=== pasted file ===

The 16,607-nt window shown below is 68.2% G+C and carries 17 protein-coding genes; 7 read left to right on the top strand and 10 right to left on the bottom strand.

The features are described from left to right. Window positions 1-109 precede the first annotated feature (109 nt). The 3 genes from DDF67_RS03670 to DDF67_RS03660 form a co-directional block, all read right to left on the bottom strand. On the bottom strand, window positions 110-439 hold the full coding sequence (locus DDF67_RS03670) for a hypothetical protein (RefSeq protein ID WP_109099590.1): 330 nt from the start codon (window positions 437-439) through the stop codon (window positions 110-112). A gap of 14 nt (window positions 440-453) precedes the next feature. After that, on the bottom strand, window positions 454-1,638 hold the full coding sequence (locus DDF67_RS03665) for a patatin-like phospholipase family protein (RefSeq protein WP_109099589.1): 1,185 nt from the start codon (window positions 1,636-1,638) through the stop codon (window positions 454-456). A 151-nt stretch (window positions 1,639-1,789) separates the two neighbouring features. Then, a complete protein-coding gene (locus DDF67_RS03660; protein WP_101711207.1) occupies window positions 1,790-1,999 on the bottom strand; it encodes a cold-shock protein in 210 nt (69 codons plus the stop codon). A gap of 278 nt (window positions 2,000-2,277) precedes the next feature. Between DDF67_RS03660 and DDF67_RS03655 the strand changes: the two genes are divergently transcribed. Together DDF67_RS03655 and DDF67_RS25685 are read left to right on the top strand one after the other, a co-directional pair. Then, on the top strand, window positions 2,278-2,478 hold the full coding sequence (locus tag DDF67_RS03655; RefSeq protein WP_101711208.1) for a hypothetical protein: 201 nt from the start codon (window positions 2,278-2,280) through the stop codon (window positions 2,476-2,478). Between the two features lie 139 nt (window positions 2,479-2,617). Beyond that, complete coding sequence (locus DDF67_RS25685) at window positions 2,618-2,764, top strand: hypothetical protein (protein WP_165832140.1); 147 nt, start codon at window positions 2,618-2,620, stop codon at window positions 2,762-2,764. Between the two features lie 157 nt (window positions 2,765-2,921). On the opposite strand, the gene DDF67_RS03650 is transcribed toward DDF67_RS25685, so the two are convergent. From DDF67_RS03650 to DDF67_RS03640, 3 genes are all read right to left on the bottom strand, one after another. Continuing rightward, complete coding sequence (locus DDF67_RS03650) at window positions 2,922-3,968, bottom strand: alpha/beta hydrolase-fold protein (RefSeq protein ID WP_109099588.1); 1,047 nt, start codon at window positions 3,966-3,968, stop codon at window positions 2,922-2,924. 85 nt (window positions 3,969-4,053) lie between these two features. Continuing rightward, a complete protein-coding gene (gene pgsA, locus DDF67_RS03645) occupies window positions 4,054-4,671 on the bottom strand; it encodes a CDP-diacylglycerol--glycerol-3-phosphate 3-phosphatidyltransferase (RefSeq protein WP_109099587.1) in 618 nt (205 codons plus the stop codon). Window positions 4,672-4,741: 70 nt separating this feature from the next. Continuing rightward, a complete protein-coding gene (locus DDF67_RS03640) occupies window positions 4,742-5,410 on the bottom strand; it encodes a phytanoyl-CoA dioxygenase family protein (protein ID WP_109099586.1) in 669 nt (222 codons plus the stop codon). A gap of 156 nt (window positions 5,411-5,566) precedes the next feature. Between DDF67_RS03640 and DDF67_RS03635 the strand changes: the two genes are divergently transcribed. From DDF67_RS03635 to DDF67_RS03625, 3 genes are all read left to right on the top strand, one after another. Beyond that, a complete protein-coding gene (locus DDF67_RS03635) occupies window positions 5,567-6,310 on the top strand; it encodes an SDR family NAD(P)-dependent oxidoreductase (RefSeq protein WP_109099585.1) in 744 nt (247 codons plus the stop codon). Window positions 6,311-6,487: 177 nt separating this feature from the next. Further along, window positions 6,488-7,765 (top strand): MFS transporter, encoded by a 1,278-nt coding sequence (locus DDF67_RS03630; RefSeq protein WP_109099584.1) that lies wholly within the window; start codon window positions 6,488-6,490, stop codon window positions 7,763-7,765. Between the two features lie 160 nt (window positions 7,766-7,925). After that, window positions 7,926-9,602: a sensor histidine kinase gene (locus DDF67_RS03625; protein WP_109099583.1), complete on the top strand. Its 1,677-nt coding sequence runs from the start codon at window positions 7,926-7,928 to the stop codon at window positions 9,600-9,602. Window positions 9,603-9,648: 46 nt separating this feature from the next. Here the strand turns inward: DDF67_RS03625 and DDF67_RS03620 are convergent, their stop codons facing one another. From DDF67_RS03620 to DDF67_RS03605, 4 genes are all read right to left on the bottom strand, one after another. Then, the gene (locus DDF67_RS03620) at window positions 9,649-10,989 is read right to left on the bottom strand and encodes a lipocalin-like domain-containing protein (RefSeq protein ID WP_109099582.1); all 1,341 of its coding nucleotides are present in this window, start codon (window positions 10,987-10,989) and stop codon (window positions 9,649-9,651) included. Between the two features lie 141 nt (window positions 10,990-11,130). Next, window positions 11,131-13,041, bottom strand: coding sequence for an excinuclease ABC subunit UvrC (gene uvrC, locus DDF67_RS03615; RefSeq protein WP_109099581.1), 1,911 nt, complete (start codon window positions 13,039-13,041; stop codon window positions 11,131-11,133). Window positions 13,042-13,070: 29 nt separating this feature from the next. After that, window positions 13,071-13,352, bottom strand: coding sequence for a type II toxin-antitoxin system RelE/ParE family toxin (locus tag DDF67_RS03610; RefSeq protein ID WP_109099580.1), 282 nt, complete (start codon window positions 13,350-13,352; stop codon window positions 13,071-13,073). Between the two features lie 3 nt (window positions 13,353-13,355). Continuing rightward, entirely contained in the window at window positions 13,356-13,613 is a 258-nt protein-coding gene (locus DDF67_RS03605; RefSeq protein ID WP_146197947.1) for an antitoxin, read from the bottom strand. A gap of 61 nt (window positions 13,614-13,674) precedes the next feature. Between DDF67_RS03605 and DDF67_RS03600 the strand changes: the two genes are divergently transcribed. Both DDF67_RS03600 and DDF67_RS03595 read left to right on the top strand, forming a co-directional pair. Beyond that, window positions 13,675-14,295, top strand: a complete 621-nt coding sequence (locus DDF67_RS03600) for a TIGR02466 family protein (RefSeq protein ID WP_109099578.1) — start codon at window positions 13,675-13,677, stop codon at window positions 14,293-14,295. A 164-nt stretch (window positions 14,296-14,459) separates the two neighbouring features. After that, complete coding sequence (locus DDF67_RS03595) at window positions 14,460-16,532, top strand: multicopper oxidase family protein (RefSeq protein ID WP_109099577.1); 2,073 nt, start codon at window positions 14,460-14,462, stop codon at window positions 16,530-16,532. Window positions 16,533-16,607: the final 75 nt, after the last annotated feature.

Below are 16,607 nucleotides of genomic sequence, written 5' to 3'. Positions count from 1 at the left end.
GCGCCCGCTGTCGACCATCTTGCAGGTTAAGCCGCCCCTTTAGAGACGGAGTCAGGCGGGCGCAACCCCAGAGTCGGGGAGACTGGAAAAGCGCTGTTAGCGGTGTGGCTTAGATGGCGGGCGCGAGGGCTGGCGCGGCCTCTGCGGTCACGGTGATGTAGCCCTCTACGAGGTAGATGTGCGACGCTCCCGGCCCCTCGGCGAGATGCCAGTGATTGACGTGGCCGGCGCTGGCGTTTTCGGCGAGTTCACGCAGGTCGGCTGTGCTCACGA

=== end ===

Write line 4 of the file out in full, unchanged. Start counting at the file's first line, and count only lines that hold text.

GCGCCCGCTGTCGACCATCTTGCAGGTTAAGCCGCCCCTTTAGAGACGGAGTCAGGCGGGCGCAACCCCAGAGTCGGGGAGACTGGAAAAGCGCTGTTAGCGGTGTGGCTTAGATGGCGGGCGCGAGGGCTGGCGCGGCCTCTGCGGTCACGGTGATGTAGCCCTCTACGAGGTAGATGTGCGACGCTCCCGGCCCCTCGGCGAGATGCCAGTGATTGACGTGGCCGGCGCTGGCGTTTTCGGCGAGTTCACGCAGGTCGGCTGTGCTCACGA